The legends

Clippesby Hall, Hall Lane, Clippesby, Norfolk

The Sustainability Centre, Droxford Road, East Meon, Petersfield, Hampshire

Houses of Alpin and Dunkeld (843-1058)

Roadford Lake Campsite, Okehampton, Devon

Maelcombe House, East Prawle, Kingsbridge, Devon

Side Farm Campsite, Patterdale, Penrith, Cumbria

New pigs (part four)

Meeting and Greeting

Sykeside Camping Park, Brotherswater, Patterdale, Cumbria

Stubcroft Farm, Stubcroft Lane, East Wittering, Chichester, West Sussex

The final phase

William and Mary, and Anne (1689 - 1714)

Tarn Foot Farm, Loughrigg, Ambleside, Cumbria

Coloured pigs (part five)

News from our friends
Stone handaxe
THIS small handaxe is one of the most beautiful in the British Museum. It is made from quartz with attractive amethyst banding, a difficult material from which to make tools because it is extremely hard. The toolmaker would have had to hit with considerable force and accuracy to remove flakes. Such a high degree of difficulty makes the thin, symmetrical shape of this piece a masterpiece of the toolmakers’ art.
Most Popular
Into the futureElizabeth II HAS REIGNED in a world moving swiftly thro...
Elizabeth II (1952 - )Princess Elizabeth Alexandra Mary was born at 17 Bruton...
Edward VIII and George VI (1936 - 1952)Edward VIII (1936) Edward, Prince of Wales, eldest son ...
George V (1910 - 1936)Edward vii's eldest son Albert died at the age of 2...
House of WindsorWhen Queen Victoria died in 1901, she left three genera...
Edward VII (1901 - 1910)Edward VII ('BERTIE' to his family) was born in...
A Queen in mourning  (1861 - 1901)Two days after Albert's death, Victoria wrote to he...
The Royal familyAs Victoria and Albert's nine children grew up and ...
Woodland Camping Eco, Ashwood Farm, West Hoathly Road, East Grinstead, West Sussex
 (голосов: 0)
Woodland Camping Eco, Ashwood Farm, West Hoathly Road, East Grinstead, West SussexThis woodland escape in the very heart of the Ashdown Forest is nothing short of magical. Its owners, Wendy and Patrick, are fiercely eco-nnnded and their sense of respect for the land resonates throughout the site.

On arrival, plant your bags in a wheelbarrow and make your way past the fairy knoll and maze to the enchanted woodland area - your very own Rivendell - a sanctuary of oak and silver birch at the source of a river. Speaking of The Lord of the Rings, there's something a little 'Galadrielesque' about Wendy, with her gentle demeanour, wise eyes, and belief in a person's right to privacy. There's every encouragement for you to get rcacquainted with nature here - build a fire, recline, relax, and listen to the breeze.There aren't any mod consjust one of the best locations in wild Sussex to get in touch with your inner bushman. In the centre of the wood there's a maypole for pagan festivities, and the trees are strung in brightly hued ribbons and trinkets — fortunately no wicker effigies with burning policemen inside.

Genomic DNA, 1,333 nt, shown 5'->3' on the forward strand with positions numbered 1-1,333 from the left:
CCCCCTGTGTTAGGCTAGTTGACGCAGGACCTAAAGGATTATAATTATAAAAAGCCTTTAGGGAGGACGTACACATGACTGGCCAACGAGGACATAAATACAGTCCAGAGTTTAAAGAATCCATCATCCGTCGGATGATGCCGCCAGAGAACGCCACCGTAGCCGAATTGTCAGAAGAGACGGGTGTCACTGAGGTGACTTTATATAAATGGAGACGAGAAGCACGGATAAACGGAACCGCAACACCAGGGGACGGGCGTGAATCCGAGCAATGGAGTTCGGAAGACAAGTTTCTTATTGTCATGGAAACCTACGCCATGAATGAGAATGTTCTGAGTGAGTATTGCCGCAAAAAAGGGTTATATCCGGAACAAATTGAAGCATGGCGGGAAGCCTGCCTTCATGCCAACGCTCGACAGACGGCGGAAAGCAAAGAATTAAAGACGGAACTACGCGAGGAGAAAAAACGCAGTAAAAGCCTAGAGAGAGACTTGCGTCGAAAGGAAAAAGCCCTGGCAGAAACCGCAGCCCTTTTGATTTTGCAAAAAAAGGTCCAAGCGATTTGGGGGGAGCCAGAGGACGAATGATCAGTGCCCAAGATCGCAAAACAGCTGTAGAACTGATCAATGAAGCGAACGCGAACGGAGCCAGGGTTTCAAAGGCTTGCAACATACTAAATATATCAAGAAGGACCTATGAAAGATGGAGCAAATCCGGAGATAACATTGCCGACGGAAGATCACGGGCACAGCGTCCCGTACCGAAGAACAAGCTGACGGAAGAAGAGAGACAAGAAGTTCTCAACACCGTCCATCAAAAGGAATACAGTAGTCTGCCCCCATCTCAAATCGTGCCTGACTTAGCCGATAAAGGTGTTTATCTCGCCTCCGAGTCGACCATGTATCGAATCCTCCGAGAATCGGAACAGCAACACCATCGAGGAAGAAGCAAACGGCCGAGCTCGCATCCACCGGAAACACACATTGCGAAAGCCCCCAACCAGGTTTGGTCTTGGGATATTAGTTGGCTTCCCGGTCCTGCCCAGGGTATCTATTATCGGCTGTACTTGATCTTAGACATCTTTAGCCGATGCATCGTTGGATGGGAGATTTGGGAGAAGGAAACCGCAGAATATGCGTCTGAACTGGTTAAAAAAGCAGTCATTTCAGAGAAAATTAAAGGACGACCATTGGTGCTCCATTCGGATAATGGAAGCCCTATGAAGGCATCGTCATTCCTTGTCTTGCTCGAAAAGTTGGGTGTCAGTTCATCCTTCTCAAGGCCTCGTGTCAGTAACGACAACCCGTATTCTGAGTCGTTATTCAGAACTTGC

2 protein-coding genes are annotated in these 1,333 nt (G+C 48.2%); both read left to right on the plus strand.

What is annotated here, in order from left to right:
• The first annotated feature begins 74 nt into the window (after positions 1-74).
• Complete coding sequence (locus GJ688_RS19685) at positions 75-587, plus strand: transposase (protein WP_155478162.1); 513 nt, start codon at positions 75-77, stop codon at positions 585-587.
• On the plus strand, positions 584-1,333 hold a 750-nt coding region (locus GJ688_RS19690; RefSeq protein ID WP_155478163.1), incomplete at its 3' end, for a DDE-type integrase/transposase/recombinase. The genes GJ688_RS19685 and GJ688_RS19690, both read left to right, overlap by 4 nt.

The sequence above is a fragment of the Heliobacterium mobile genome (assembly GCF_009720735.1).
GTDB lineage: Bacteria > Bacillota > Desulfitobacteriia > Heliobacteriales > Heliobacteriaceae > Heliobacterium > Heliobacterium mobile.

On a warm night, sit around the fire or shoot the breeze with your fellow eco-people. Nearby is a tipi, erected by a chap who wanted to live like his ancestors did thousands of years ago. By day he's a fireman, by night he eats raw meat and berries. Is he a werewolf? 'No,' replies Wendy,'he's remarkably healthy - and very handsome.'There's a compost loo in the wood, but for showers you'll have to pop back to the block by reception. In order to keep things natural there are no electric hook-ups.

COOL FACTOR Hidden-away pitches in an ancient forest.

WHO'S IN? Tents, campervans - yes. Dogs, groups - no.

ON SITE Campfires allowed - collect your own wood from the forest, £5 per fire pit, per night.There are 10 pitches; a compost loo in the wood; and a canvas shelter for communal dinners. Water vats are brought to the clearing every morning. If you've got loads of stuff, owner Patrick can take you on his tractor (£5 each way) or else use the site's wheelbarrows. There's a shower block by reception; pigs and ducks for the kids to watch, plus a kids-only fairy knoll. And just to continue that elfin trend, archery lessons can be requested (£40 per hour).

OFF SITE Sheffield Park (see www.nationaltrust.org.uk) is a few minutes' drive away and makes for a wonderful excursion if you like ornamental gardens. Wander past monkey puzzle trees and lily-studded lakes to the centrepiece cascade. Deers Leap Bikes (01342 325858) are round the corner from the site; hire a bike (£20 per day) and head for pretty Weir Wood Reservoir (www. weirwoodreservoir.co.uk) or further explore Ashdown Forest.

FOOD AND DRINK You can buy organic eggs, milk, and bread at reception. Nearby, the Old Mill (01342 326341) is a homely gastropub in a 15th-century building.

GETTING THERE From East Grinstead, take the A22.Turn right on to the B2110 (Turners Hill Road), then right again on to Saint Hill Road. Finally, go left to West Hoathly Road and Ashwood Farm is about Vjmile up, on your right.

PUBLIC TRANSPORT Take the train to East Grinstead, and a cab from there.

OPEN 1 April-late October.

THE DAMAGE Tent plus adult £12 (£8 if you come by earless means) per night; child (up to 13 years) £6 (£4).

Посетители, находящиеся в группе Гости, не могут оставлять комментарии к данной публикации.